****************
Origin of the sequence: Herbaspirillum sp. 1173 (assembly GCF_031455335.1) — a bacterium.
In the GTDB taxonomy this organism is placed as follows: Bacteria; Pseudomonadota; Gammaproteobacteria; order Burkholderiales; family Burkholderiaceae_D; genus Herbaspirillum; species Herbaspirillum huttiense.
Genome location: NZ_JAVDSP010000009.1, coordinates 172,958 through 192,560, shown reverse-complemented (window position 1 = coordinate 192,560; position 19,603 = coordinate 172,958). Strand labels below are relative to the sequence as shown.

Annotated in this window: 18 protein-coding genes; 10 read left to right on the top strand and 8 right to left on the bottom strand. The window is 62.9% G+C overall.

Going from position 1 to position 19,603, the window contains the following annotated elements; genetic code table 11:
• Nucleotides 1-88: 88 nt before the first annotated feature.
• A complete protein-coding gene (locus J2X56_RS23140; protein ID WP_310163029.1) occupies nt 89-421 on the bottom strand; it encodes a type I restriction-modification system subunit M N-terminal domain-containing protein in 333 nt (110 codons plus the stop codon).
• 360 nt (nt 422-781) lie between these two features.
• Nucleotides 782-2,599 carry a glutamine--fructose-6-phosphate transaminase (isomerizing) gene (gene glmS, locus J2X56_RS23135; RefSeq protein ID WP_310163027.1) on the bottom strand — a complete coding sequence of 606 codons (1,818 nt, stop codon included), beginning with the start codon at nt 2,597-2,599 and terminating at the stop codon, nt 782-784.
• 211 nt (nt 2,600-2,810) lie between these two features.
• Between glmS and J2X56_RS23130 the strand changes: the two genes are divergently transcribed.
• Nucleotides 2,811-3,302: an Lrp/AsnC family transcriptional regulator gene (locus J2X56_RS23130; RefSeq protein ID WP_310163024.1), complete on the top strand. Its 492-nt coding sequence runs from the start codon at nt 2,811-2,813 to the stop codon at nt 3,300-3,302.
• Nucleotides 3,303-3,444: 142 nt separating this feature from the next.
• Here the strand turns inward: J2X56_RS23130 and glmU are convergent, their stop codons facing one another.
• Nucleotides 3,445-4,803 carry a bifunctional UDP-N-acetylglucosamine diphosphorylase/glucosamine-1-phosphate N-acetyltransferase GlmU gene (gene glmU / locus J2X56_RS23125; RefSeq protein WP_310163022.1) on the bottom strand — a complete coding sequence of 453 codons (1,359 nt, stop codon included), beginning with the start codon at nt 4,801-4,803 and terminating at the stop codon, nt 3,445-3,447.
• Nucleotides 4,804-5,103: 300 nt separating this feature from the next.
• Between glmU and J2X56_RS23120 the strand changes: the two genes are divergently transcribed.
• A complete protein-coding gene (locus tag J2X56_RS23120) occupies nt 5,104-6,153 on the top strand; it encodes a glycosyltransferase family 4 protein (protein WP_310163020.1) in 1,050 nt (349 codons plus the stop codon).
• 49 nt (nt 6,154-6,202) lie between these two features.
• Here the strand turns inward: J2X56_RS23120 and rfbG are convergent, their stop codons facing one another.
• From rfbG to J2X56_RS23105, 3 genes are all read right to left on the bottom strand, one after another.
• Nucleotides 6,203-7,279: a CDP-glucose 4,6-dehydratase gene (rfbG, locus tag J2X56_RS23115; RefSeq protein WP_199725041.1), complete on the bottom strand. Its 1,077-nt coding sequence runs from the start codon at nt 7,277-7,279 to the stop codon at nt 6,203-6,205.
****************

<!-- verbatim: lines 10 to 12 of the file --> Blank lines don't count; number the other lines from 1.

• 211 nt (nt 2,600-2,810) lie between these two features.
• Between glmS and J2X56_RS23130 the strand changes: the two genes are divergently transcribed.
• Nucleotides 2,811-3,302: an Lrp/AsnC family transcriptional regulator gene (locus J2X56_RS23130; RefSeq protein ID WP_310163024.1), complete on the top strand. Its 492-nt coding sequence runs from the start codon at nt 2,811-2,813 to the stop codon at nt 3,300-3,302.